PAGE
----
> >>  > desirable.
> >>
> >>  Yes, soundness is essential.
> >>
> >>  I don't see why completeness is all that interesting
> >>  in the general case. I expect various reasoners
> >>  to be complete for various classes of problems.
> >
> >This is one of the problems with incompleteness - it is notoriously
> >difficult to characterise "classes of problem" for which such a
> >reasoner is complete. See [1] for a discussion of this issue.
> >
> >>  > For example, when multiple processes are interacting, some
> >>  > action may be taken by one process on the basis of a non-inference by
> >>  > another process,
> >>
> >>  That's non-monotonic reasoning. Part of life in the semantic
> >>  web is: don't do that (without explicit license).
> >
> >I don't see that this is non-monotonic. I'm not even talking about
> >changing any facts. I'm talking about the problems that can arise when
> >a "negation" is inserted by a process that uses the result of a query
> >to another process.
> 
> If that query was not made with an explicit reference to a closed 
> world assumption as part of the query, then the assumption of the 
> truth of the negation from the failure of the query is a nonmonotonic 
> inference step.
> 
> >E.g., a missile defense system might be programmed
> >to fire at any incoming aircraft not identified as a friendly.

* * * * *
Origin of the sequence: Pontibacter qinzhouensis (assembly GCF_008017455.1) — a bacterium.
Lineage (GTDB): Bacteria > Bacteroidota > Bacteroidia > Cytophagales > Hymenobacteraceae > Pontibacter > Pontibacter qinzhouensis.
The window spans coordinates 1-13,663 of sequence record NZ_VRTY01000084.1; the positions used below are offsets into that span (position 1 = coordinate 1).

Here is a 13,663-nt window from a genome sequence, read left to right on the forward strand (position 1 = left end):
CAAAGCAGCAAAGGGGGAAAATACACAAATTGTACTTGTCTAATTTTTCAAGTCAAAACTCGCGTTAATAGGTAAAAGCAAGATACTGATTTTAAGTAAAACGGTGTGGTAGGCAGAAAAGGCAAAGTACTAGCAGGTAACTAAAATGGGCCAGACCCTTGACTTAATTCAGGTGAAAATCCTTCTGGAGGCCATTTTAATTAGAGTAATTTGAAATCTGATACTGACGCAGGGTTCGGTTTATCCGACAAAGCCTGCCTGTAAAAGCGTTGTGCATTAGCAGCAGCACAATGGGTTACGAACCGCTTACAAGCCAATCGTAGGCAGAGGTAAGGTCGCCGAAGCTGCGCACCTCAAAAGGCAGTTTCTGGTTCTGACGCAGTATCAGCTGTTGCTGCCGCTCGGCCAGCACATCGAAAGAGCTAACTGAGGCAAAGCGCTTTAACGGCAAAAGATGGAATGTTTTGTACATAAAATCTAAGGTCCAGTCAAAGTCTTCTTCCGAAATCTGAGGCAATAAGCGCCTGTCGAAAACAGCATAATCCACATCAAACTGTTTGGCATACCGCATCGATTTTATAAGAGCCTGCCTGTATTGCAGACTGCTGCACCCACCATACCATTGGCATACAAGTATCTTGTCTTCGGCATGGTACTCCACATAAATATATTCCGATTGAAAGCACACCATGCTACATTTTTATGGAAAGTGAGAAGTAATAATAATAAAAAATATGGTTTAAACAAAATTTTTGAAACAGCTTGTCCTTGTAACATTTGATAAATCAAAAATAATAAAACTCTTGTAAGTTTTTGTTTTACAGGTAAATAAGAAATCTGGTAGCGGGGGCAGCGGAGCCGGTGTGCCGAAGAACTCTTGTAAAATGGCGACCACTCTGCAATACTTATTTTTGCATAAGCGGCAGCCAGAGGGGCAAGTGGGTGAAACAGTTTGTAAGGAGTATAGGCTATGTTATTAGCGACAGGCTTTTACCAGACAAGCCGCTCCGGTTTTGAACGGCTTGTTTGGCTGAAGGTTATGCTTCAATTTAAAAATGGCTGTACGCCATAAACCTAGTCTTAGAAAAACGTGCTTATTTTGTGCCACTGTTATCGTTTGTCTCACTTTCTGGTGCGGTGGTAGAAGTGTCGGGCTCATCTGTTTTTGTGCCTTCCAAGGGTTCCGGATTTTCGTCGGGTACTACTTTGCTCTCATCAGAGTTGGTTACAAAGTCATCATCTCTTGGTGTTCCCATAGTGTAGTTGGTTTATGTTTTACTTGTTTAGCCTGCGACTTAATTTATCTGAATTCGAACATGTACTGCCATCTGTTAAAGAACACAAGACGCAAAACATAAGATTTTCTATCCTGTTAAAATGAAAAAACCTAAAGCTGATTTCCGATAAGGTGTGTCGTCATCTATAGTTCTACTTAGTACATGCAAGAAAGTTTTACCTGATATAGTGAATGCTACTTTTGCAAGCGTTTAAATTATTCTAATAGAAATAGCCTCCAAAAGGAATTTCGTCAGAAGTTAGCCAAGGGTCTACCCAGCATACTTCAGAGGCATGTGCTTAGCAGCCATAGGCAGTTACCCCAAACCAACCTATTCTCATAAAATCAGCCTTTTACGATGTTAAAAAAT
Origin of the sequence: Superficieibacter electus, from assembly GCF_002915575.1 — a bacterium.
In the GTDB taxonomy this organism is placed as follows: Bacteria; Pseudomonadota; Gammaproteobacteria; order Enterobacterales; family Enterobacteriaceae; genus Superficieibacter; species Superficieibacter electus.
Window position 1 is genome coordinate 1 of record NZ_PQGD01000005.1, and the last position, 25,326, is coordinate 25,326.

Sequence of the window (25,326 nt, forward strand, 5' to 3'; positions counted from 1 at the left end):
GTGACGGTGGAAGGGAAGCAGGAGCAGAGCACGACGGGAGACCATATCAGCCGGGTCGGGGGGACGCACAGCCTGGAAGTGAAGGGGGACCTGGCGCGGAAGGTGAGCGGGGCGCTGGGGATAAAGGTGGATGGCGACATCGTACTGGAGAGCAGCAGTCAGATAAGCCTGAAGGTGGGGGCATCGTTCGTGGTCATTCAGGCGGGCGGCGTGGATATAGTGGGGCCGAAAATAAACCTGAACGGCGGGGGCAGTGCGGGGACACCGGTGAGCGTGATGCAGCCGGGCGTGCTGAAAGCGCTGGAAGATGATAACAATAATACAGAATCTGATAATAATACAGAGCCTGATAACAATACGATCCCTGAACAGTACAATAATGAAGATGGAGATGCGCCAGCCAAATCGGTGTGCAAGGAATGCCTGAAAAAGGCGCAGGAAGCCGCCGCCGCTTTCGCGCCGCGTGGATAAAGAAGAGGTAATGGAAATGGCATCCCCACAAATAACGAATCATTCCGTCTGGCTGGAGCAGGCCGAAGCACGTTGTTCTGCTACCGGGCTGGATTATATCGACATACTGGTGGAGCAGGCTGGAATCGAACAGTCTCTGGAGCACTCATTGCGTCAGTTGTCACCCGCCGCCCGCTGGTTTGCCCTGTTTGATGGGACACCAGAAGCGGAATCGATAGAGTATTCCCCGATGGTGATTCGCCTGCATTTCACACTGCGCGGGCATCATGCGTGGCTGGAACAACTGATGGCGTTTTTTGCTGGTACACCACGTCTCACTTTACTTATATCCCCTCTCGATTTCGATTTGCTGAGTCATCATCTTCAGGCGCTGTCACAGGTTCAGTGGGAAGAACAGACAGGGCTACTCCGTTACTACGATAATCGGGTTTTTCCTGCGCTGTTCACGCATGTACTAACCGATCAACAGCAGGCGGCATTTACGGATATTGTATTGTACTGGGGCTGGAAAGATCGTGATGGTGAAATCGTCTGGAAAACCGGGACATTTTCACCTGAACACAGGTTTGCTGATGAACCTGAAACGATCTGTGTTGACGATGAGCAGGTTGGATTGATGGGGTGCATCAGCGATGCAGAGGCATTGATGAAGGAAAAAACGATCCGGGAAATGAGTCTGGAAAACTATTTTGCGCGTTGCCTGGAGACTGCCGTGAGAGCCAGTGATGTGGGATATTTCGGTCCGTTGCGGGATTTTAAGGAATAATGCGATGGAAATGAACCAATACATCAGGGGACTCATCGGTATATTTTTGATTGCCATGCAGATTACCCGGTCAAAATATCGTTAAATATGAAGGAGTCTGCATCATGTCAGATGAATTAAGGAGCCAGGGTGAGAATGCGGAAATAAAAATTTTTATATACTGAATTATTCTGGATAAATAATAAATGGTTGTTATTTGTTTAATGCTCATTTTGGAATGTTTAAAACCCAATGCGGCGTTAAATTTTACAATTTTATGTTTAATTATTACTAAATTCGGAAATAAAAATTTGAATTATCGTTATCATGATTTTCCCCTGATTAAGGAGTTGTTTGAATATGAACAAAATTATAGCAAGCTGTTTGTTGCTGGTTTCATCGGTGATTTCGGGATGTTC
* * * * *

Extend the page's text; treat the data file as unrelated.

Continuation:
> 
> Good example of a nonmonotonic inference which illustrates its 
> dangers. There is a recent true-life example, by the way, involving 
> an unexpected default assumption (see end of this message).

I agree that the system as described is inherently nonmon, but the
problem in this particular case is nothing to do with non-monotonicity
as I am not considering what may happen when new information is
added. In this case I am assuming that the information we have is
already sufficient to determine that the missile should NOT be
fired. If all the reasoners are sound AND complete, then it wont be
fired. If they are incomplete, then it may be fired.

Obviously this kind of inference is "dangerous", but it is likely that
such systems will/are-being used. It is probably difficult/impossible
to definitively identify an aircraft as an enemy, and that the only
thing you can do is check that it isn't a known friendly. It would be
nice to at least guarantee that such checking is as thorough as
possible, i.e., that if the information available at any given moment
supports the inference that an aircraft is a friendly, then it will
definitely be identified as such. 

One could imagine many other applications where this kind of reasoning
would be important. E.g., when screening for some medical condition
it is likely that a person is deemed not to have the condition just in
case that you fail to find evidence that they do have it. It would be
nice to be able to guarantee that you will never send someone home
without treatment/further tests when the evidence from the screening
is sufficient to infer that they have the condition.

> >Firing
> >at a friendly aircraft due incompleteness in the identification